- talk with faculty in undergrad to help narrow down the field/s of law you may be interested in pursuing
- reach out to alumni of the schools you are interested in applying to help provide feedback / help (alumni are a great asset)
- remember to periodically evaluate your choice / focus area along the way (things change overtime so you want to be flexible and not be dead set on option A only)
- lastly, get involved in as many student organizations as possible on campus to help improve your understanding of law while building your resume for law school

Remember you are always being evaluated - always. Make sure that you leave no stone unturned during undergrad, do your best, outperform and have fun.
0
0
Updated
Share a link to this answer
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Robert’s Answer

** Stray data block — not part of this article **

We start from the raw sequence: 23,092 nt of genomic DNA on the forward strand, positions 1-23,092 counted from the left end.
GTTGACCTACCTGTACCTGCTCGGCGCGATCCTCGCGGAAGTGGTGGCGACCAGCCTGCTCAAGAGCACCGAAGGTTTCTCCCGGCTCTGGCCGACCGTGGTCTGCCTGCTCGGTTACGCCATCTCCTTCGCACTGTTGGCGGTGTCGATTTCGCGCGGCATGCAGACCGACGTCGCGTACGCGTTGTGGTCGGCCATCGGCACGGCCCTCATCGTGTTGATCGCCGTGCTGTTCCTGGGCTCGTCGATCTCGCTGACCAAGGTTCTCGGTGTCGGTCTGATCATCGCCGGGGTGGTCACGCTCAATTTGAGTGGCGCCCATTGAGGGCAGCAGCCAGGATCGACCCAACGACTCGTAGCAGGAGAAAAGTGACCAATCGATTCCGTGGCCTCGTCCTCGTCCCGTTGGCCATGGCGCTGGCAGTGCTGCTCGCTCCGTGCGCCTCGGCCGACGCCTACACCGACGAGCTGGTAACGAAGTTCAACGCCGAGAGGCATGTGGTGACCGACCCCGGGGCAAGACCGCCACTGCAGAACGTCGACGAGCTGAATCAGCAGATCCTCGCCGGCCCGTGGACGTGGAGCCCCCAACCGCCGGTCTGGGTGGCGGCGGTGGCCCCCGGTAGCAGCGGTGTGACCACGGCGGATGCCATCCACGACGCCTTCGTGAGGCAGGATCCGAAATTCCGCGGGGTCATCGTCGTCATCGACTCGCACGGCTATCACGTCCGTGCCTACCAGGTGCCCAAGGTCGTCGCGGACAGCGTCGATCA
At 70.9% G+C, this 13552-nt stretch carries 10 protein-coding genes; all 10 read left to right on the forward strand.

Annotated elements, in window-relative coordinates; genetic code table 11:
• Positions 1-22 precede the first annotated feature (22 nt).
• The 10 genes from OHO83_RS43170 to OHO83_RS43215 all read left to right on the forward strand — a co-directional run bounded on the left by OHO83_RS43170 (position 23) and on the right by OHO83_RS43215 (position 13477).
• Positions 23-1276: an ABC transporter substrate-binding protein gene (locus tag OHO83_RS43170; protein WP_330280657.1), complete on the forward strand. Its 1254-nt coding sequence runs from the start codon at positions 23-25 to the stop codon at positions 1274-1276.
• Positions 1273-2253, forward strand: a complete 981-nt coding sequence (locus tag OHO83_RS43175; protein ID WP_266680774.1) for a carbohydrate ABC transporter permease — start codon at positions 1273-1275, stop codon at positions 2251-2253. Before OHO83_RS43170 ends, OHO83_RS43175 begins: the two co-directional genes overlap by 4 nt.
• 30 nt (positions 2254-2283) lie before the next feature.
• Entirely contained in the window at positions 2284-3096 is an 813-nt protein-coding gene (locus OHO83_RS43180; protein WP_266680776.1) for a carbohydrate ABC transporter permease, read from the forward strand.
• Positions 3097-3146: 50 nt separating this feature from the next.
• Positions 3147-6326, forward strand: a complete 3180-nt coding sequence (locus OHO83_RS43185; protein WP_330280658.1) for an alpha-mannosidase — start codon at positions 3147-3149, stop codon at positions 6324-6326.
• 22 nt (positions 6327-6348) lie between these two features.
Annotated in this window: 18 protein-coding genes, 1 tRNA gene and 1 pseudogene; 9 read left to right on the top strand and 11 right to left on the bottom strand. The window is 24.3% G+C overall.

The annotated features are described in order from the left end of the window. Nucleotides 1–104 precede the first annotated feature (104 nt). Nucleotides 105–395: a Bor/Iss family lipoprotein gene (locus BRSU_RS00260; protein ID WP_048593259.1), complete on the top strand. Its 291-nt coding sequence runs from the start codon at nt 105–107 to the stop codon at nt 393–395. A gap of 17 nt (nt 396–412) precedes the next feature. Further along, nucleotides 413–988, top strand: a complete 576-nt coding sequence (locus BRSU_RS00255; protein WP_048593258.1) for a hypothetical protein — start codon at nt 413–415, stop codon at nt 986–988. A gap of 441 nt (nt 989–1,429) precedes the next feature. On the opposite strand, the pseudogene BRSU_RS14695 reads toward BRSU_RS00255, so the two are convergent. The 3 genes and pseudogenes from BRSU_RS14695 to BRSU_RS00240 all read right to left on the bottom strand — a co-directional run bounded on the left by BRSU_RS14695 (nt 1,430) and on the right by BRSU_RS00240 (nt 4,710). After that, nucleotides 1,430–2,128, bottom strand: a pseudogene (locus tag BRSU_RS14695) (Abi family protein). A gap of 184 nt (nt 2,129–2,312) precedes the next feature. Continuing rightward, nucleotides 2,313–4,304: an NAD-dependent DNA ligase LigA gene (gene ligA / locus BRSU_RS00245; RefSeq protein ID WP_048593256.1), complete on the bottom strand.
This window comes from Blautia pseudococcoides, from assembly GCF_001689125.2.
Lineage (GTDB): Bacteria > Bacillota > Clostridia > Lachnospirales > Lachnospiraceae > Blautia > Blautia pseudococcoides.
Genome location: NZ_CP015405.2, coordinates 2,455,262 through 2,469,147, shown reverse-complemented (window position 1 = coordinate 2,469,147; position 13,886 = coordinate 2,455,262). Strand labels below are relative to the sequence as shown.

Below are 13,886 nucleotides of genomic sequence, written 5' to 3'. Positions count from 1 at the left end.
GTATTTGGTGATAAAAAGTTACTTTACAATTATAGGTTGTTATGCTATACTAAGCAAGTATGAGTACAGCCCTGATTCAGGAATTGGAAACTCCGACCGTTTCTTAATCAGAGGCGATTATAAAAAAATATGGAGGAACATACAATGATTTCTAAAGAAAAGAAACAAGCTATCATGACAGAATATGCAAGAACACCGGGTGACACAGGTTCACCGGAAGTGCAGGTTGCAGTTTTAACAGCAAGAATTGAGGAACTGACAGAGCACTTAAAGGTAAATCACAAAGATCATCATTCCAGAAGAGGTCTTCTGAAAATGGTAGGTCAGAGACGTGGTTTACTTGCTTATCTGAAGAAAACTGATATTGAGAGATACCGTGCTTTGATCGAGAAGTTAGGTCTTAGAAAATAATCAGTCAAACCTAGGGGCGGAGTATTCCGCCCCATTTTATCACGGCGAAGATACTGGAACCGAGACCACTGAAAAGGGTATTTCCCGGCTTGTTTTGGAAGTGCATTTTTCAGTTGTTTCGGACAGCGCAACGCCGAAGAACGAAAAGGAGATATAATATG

Hi Emily,

John Frick's response was fantastic. Suggest you follow his advice when planning for a career in law.

Many of the lawyers are work with specialize in Financial and Tax law. Most went to top 10 schools and excel in their roles. The most common thread across that group is they love what they do. The work inspires the very best in them and they come prepared everyday to bring their very best - its truly something to see how motivated they are to succeed / outperform.

5 step plan:
- make sure you crush undergrad (talking about the future w/o delivering in the present means you will not get into your law school of choice) - grades and LSATs matter
- talk with faculty in undergrad to help narrow down the field/s of law you may be interested in pursuing
- reach out to alumni of the schools you are interested in applying to help provide feedback / help (alumni are a great asset)
- remember to periodically evaluate your choice / focus area along the way (things change overtime so you want to be flexible and not be dead set on option A only)